National business group Advanced Energy Economy (AEE) praises California Governor Jerry Brown for signing electric vehicle charging infrastructure legislation (AB 2127), along with several other bills that will accelerate deployment of Zero-Emission Vehicles (ZEVs) and other advanced energy technologies across the state.
“The collection of advanced energy transportation bills signed by Governor Brown truly blaze the trail forward on electric transportation addressing critical issues to accelerate consumer adoption of electric vehicles” said Amisha Rai, Senior Director of California Policy for AEE. “These policies will help expand the market for advanced energy business and its workforce — now more than 542,000 and expected to grow 10% this year.”
Assemblymember Phil Ting authored AB 2127 to enable more efficient, scalable buildout of EV charging infrastructure (across all vehicle classes) statewide by affirming the California Energy Commission’s authority to do comprehensive planning (building upon its quarterly assessment). In addition, Governor Brown also signed AEE supported SB 957, which expands ZEV access statewide by establishing a pathway for low-income drivers to be eligible for the carpool lane.
AEE and its many California member companies actively supported several other bills this session, most of which are still awaiting action by the Governor:
- SB 100 (de León) ratchets up the existing RPS to 60% by 2030 and requires utilities to meet a 100% clean energy standard through diverse advanced energy technologies by 2045.- Signed by Governor Brown
- AB 1796 (Muratsuchi) expands access to EV charging on rent-controlled properties (signed into law Aug. 20).
- AB 2145 (Reyes) enables new investments to modernize the state’s electric vehicle charging infrastructure.
- AB 2061 (Frazier) creates a more level playing field for clean fleets.
- SB 700 (Wiener) extends the state’s Self Generation Incentive Program (SGIP), for five years, allowing new distributed energy technologies, including customer-sited energy storage to reach markets.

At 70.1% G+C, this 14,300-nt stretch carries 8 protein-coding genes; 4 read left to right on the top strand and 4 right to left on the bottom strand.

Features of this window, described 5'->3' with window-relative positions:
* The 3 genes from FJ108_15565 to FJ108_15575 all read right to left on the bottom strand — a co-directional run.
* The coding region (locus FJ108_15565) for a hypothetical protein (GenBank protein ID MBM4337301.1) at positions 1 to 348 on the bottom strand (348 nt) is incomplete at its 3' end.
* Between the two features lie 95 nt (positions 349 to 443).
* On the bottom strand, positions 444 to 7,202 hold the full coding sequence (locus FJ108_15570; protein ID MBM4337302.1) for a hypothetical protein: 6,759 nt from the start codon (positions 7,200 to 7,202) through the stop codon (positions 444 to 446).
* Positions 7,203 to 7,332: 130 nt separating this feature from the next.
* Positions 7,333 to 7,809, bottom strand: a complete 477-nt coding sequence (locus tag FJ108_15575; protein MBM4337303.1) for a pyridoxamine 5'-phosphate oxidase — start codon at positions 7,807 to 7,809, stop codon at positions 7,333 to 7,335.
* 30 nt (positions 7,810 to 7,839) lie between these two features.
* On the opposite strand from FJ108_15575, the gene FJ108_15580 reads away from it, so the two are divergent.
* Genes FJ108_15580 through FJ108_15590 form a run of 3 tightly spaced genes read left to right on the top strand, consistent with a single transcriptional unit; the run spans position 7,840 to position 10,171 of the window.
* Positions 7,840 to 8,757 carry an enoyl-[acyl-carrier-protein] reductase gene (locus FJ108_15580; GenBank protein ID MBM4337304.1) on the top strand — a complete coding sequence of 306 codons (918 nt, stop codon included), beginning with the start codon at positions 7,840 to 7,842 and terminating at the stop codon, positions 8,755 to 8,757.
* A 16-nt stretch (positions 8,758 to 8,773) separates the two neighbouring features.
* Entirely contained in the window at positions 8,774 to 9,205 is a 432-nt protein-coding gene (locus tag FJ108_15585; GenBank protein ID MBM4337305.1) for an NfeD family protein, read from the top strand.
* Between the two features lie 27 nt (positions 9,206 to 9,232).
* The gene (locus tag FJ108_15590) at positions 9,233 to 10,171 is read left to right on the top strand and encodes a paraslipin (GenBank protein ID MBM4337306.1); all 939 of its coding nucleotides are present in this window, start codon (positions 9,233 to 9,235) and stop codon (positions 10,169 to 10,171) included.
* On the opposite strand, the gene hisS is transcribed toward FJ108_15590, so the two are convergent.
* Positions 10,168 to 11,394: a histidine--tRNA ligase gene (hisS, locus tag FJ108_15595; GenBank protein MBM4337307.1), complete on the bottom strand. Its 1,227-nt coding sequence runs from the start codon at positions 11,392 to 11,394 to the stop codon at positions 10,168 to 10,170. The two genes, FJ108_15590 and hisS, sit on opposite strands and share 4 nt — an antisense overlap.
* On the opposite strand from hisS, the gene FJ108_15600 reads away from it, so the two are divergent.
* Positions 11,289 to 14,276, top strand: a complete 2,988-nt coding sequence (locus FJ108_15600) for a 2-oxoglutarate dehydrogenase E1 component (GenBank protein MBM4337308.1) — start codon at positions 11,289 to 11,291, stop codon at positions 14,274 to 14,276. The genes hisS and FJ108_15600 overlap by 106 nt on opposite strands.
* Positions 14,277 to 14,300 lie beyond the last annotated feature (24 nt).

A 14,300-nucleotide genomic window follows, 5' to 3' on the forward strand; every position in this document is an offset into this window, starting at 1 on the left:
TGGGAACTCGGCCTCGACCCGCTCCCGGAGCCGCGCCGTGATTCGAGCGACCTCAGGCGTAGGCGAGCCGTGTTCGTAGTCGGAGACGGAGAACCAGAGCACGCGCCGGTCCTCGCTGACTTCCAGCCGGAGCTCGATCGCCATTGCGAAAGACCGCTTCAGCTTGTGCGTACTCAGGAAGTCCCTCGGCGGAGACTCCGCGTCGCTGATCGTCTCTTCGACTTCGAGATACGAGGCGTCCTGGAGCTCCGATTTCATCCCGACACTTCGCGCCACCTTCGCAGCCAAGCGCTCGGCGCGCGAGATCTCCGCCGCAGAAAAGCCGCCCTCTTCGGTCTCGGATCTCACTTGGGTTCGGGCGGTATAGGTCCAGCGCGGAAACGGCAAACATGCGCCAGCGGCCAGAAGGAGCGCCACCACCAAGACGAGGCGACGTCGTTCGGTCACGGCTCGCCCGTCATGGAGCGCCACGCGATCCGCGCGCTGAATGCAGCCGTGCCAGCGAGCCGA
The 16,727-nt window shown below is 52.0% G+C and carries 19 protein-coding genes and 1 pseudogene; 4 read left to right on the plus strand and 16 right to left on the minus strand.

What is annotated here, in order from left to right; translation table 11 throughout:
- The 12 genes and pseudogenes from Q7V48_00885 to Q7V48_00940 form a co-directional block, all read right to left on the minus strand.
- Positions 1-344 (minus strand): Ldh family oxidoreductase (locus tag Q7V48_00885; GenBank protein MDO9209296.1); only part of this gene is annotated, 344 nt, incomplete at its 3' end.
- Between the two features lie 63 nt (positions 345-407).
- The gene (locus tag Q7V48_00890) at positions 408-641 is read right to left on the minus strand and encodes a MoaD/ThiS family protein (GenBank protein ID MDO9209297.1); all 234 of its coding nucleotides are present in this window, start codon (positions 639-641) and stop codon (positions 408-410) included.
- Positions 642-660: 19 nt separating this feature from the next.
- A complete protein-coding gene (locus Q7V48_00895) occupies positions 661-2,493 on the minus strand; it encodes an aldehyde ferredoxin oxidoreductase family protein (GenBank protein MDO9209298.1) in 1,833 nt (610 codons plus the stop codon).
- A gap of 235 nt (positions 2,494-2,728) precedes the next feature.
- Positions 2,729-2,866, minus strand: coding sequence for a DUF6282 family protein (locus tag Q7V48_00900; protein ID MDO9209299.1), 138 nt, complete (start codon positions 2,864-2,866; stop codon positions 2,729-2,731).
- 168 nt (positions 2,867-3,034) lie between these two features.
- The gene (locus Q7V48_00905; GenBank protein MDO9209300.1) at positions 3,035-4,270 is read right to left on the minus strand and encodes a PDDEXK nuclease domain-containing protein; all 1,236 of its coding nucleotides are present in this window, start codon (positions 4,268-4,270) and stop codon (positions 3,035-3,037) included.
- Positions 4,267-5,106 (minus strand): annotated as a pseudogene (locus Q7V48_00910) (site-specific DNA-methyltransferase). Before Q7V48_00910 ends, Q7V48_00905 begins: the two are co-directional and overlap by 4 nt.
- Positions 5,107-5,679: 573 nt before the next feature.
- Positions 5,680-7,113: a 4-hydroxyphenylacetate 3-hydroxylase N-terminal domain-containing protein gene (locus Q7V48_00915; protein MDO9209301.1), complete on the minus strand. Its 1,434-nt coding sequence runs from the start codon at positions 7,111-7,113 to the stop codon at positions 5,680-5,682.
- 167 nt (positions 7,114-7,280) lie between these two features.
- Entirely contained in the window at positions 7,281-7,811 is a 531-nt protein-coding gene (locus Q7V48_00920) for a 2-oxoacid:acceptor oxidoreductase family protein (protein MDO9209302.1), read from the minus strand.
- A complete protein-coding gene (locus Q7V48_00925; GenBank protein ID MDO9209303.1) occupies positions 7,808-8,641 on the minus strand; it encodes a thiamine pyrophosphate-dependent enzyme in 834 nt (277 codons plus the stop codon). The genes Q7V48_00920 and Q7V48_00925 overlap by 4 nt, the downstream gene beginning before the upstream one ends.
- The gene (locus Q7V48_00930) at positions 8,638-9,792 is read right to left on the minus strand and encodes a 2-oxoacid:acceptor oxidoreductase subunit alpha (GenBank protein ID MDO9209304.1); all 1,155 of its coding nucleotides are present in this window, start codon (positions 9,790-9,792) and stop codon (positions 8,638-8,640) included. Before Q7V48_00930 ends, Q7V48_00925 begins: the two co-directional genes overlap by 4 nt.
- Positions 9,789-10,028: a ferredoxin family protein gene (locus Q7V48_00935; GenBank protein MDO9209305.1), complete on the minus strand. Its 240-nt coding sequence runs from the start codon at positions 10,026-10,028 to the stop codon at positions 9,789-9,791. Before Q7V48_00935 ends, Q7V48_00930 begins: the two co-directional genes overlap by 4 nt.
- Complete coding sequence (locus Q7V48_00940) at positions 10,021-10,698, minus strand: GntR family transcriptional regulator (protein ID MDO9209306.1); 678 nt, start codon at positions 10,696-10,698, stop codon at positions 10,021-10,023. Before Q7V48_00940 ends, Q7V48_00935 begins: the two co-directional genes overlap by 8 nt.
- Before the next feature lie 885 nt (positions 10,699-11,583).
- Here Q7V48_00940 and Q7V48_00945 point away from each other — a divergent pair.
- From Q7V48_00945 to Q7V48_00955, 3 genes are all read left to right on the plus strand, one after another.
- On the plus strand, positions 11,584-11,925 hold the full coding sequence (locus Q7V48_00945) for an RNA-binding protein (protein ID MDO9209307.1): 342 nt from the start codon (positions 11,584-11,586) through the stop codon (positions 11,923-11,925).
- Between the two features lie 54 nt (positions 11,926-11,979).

- SB 237 (Hertzberg) reopens the state’s much-in-demand Direct Access program, by increasing the cap and creating a path for businesses and critical energy users statewide (including school districts, hospitals, and data centers) to access affordable clean energy (pending a CPUC assessment).
- SB 1131 (Hertzberg) paves the way for energy efficiency investments in two of the state’s largest energy-consuming sectors, agriculture and industry, by improving a project evaluation process.
- SB 1339 (Stern) creates market opportunity for microgrids and boosts necessary grid hardening and resiliency for critical infrastructure in an age of worsening natural disasters.
In August, AEE released the latest employment data showing that California has more than 542,000 people working in advanced energy — a figure that exceeds the number of workers in hospitals (395,419), and nearly twice as many as those working at supermarkets and grocery stores (297,167) across the state. Companies surveyed expect their hiring to result in job growth of 10% across the state in 2018. California is the clear leader in advanced energy employment nationally, with more than one in every six of the 3.4 million people working in U.S. advanced energy located in California.